7. The Computer Misuse (Bailiwick of Guernsey) Law, 1991.
8. The Education (Guernsey) Law, 1970.
9. The Domestic Proceedings and Magistrate's Court (Amendment) (Guernsey) Law, 1992.
10. The Domestic Proceedings and Magistrate's Court (Amendment) (Guernsey) Law, 1994.
11. The Domestic Proceedings and Magistrate's Court (Amendment) (No. 2) (Guernsey) Law, 1994 - awaiting Royal Sanction.
12. The Marriages (Amendment) (Guernsey and Sark) Law, 1994.
13. The Children and Young Persons (Miscellaneous Provisions) (Guernsey) Law, 1991.
14. The Reform (Election of Conseillers and Minor Amendments) (Guernsey) Law, 1994.
15. The Election of Conseillers (Participation of Alderney) (Guernsey and Alderney) Law, 1994.
39. The Isle of Man does not discriminate between any of those categories of person referred to in article 2.1. Persons detained in penal establishments are governed by special rules for the preservation of custodial discipline and accordingly the Isle of Man Government applies to those persons such laws and procedures as it may from time to time deem necessary for this purpose.
40. The Isle of Man provides both a civil remedy and a criminal sanction in respect of violation of fundamental freedoms. These matters are specifically referred to in this report under each article. Legal proceedings can be taken in the Isle of Man against the Government and public authorities in the same manner as against private individuals. There are no restrictions on a person's right to recourse to the courts and legal aid is available both in civil and criminal cases for those unable to afford legal assistance.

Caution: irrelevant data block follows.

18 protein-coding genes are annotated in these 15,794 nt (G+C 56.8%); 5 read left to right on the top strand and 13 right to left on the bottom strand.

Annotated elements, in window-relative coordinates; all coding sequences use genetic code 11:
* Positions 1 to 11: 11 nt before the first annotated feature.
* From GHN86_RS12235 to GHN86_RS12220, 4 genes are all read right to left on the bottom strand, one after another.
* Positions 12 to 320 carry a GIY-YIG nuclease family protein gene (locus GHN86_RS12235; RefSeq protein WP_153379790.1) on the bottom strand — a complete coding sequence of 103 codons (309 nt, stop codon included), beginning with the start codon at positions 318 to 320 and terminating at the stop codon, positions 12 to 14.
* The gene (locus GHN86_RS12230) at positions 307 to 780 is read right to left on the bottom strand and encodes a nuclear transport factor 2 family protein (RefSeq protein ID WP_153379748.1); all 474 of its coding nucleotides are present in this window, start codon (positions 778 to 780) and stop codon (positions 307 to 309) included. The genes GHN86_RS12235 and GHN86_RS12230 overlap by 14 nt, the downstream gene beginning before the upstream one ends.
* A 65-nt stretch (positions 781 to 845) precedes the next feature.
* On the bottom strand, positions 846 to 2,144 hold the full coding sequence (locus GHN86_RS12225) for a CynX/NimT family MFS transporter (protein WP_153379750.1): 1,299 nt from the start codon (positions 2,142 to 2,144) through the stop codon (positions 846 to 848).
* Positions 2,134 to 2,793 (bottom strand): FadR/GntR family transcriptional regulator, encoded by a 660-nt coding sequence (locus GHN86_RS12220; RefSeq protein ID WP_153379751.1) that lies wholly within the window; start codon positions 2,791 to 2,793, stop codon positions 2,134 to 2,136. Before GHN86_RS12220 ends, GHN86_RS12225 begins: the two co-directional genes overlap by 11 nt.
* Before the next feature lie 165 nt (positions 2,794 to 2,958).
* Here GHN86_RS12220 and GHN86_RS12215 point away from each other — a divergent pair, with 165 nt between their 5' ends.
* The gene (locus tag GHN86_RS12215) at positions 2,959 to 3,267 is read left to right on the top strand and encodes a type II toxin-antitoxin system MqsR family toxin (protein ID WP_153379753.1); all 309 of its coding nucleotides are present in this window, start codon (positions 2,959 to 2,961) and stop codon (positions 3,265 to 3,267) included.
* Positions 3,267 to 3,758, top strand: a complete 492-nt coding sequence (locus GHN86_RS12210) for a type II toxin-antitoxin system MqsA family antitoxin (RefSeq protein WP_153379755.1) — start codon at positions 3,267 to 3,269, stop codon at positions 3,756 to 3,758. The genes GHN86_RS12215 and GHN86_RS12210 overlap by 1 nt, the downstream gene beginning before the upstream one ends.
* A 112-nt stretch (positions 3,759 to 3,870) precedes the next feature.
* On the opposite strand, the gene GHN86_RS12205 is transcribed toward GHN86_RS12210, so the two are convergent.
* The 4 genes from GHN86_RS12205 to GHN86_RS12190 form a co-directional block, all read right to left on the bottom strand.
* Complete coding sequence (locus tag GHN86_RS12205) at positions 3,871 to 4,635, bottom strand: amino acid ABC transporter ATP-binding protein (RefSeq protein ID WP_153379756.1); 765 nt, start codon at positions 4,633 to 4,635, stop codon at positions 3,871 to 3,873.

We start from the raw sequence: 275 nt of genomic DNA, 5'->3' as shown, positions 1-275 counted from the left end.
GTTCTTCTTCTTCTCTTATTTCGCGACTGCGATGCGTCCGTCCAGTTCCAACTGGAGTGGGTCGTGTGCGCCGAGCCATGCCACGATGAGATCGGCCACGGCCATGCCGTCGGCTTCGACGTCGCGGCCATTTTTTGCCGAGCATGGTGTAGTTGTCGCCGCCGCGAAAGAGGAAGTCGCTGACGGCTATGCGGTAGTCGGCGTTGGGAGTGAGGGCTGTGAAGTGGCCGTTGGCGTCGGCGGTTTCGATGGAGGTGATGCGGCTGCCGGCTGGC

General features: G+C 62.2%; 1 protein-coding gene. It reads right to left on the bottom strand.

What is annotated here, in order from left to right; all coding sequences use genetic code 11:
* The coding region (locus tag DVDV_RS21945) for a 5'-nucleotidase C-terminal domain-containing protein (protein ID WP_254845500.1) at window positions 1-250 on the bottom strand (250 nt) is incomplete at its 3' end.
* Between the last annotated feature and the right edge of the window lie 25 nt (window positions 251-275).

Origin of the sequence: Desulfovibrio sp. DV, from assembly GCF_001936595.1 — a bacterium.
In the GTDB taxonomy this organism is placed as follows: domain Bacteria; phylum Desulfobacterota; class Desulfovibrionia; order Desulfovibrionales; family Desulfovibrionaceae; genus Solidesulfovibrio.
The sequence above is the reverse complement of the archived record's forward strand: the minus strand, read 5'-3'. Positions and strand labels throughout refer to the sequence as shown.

41. It has not so far been necessary for the island to derogate from its obligation under the Covenant pursuant to this article. Emergency powers in the Isle of Man are by a declaration of a state of emergency by the Governor in Council acting under the provisions of either the Emergency Powers Act 1936 to 1989 or Schedule 2 to the Home Affairs Board Act 1981 and by means of the Prevention of Terrorism Act 1990.